In the Talon Strategy, competitive intelligence (CI) tool chest, we have many different CI tools that we utilize for different clients and different situations. Recently we have had many small businesses and even start-ups as clients, which have a completely different set of needs than a bigger, more established client. Start-ups and small businesses typically are relatively new to their marketplace and are busy trying to find a niche to carve out. Competitive Intelligence helps these businesses by defining the space, pointing out gaps to take advantage of and helping to establish benchmarks. Many times a small business doesn’t have a clear picture of who or what it is competing against and a comprehensive competitive landscape will help in that situation.
For a bigger more established client in a more stable industry, CI will act more defensively by identifying new threats, new markets and channels and new potential revenue streams. In this type of company CI takes on more of a daily research function, but sometimes when a company feels that things have stagnated, a War Gaming exercise may be the perfect tool to move things forward.
Competitive War Games is an exercise where the top minds in an organization come together for the sole purpose of destroying their own organization. This is an over-simplified definition, but essentially a war gaming exercise uses the employee’s knowledge of their company, their industry and their competition to find new innovations, strategies and tactics to point out weaknesses and opportunities. And this is all done as a fun, company exercise.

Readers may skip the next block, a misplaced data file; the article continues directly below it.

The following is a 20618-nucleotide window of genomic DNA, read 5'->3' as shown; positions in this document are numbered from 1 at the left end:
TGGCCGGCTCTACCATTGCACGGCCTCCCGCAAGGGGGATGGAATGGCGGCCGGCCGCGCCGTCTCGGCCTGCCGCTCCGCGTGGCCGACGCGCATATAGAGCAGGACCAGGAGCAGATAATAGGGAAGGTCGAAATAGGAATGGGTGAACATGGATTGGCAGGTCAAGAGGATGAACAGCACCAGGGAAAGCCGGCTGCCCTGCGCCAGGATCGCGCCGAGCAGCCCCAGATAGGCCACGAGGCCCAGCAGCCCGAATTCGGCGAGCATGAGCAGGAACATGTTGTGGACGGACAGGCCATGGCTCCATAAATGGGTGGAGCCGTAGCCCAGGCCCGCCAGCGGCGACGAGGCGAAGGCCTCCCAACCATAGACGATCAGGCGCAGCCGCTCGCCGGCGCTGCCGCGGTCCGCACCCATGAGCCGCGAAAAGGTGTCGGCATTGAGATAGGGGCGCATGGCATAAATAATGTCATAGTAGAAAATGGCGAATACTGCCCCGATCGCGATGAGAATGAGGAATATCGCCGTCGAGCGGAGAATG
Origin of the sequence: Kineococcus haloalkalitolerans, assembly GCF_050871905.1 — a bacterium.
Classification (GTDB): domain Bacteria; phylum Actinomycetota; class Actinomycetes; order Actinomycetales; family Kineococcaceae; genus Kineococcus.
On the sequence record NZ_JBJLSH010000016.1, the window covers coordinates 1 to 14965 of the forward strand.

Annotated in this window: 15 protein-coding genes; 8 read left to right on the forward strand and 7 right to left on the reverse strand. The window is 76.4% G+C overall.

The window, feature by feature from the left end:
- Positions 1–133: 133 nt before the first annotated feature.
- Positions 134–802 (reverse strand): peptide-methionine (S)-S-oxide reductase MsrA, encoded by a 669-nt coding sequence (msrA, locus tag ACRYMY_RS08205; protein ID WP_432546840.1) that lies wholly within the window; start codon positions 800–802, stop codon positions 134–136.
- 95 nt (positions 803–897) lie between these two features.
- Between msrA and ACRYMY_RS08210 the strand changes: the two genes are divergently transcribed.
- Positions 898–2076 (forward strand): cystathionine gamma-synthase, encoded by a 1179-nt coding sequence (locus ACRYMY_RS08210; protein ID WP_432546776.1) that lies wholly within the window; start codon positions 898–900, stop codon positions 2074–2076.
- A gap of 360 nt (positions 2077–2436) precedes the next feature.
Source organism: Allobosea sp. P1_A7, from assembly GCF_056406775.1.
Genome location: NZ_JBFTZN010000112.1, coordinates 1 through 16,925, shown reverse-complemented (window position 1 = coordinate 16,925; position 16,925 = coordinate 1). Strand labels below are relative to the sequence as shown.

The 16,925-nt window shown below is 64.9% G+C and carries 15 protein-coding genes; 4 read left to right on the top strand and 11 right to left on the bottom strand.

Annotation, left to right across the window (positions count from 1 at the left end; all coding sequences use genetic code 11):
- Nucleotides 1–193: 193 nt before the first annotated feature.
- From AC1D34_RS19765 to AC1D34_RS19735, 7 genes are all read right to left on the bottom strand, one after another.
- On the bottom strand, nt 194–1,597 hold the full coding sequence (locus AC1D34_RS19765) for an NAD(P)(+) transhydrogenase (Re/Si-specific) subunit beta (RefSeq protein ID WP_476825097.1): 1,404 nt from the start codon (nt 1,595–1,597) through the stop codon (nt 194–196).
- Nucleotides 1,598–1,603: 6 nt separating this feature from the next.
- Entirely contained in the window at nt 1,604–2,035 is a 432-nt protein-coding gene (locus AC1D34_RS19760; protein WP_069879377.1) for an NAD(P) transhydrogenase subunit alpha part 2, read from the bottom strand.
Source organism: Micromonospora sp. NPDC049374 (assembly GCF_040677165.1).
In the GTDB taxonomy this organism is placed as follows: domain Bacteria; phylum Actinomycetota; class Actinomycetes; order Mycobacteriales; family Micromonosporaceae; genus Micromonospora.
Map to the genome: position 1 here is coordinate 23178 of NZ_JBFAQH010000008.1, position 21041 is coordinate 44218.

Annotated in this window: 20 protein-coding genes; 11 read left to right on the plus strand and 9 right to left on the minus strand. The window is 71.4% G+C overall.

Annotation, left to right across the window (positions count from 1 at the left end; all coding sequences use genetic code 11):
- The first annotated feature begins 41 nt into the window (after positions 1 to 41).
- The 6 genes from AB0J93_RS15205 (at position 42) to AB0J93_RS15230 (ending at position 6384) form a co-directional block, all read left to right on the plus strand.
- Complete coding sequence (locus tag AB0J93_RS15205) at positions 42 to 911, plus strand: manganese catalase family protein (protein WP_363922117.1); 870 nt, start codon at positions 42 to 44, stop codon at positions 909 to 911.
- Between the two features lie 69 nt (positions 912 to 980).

Competitive War Games are most effective however when an organization has developed a culture of competitive intelligence. Talon Strategy would have a very difficult time running a war games scenario in an organization where the majority of employees didn’t understand the competition. To have the greatest impact, a war gaming exercise would be executed by an organization that had its people continually thinking about the competition as well as the company strategy that applied to that competition. When an organization has a culture of competitive intelligence, it is always improving and always innovating because the members of that organization are always thinking about the competition. This sounds simple, but in reality many companies do not have a culture of CI, in fact many businesses have no CI at all, even large established businesses.
Establishing a CI culture at an organization takes time, but the benefits are many when all decisions are made with the competition in mind. The single most important aspect of establishing a culture of CI in an organization is having it start from the top. If the CEO is unconvinced of the value of CI, then establishing a CI culture will be nearly impossible. However If the CEO believes in competitive intelligence, uses it and understands the value, a CI culture can be developed.